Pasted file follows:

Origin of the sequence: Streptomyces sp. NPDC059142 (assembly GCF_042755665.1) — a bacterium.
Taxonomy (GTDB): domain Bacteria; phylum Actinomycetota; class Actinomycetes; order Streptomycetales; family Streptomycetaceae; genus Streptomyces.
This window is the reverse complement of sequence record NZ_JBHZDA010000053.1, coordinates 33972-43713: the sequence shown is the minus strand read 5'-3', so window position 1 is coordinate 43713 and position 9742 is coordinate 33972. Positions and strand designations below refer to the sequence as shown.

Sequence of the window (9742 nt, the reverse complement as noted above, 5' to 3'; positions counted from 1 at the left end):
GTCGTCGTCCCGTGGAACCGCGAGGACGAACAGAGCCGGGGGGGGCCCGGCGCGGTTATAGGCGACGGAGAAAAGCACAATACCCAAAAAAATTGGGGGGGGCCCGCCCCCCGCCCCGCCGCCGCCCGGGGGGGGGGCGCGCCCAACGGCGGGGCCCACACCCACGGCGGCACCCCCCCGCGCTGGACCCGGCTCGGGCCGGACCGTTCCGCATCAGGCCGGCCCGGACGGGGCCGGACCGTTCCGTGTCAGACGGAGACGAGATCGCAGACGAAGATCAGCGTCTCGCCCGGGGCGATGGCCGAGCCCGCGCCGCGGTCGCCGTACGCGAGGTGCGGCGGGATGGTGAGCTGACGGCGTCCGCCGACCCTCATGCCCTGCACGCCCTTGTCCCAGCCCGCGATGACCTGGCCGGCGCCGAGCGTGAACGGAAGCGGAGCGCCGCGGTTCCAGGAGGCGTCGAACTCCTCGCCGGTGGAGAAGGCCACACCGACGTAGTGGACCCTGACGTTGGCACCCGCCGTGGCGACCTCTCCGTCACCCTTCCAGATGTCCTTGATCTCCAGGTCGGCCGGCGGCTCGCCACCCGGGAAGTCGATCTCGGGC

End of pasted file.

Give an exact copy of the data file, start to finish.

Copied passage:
Origin of the sequence: Streptomyces sp. NPDC059142 (assembly GCF_042755665.1) — a bacterium.
Taxonomy (GTDB): domain Bacteria; phylum Actinomycetota; class Actinomycetes; order Streptomycetales; family Streptomycetaceae; genus Streptomyces.
This window is the reverse complement of sequence record NZ_JBHZDA010000053.1, coordinates 33972-43713: the sequence shown is the minus strand read 5'-3', so window position 1 is coordinate 43713 and position 9742 is coordinate 33972. Positions and strand designations below refer to the sequence as shown.

Sequence of the window (9742 nt, the reverse complement as noted above, 5' to 3'; positions counted from 1 at the left end):
GTCGTCGTCCCGTGGAACCGCGAGGACGAACAGAGCCGGGGGGGGCCCGGCGCGGTTATAGGCGACGGAGAAAAGCACAATACCCAAAAAAATTGGGGGGGGCCCGCCCCCCGCCCCGCCGCCGCCCGGGGGGGGGGCGCGCCCAACGGCGGGGCCCACACCCACGGCGGCACCCCCCCGCGCTGGACCCGGCTCGGGCCGGACCGTTCCGCATCAGGCCGGCCCGGACGGGGCCGGACCGTTCCGTGTCAGACGGAGACGAGATCGCAGACGAAGATCAGCGTCTCGCCCGGGGCGATGGCCGAGCCCGCGCCGCGGTCGCCGTACGCGAGGTGCGGCGGGATGGTGAGCTGACGGCGTCCGCCGACCCTCATGCCCTGCACGCCCTTGTCCCAGCCCGCGATGACCTGGCCGGCGCCGAGCGTGAACGGAAGCGGAGCGCCGCGGTTCCAGGAGGCGTCGAACTCCTCGCCGGTGGAGAAGGCCACACCGACGTAGTGGACCCTGACGTTGGCACCCGCCGTGGCGACCTCTCCGTCACCCTTCCAGATGTCCTTGATCTCCAGGTCGGCCGGCGGCTCGCCACCCGGGAAGTCGATCTCGGGC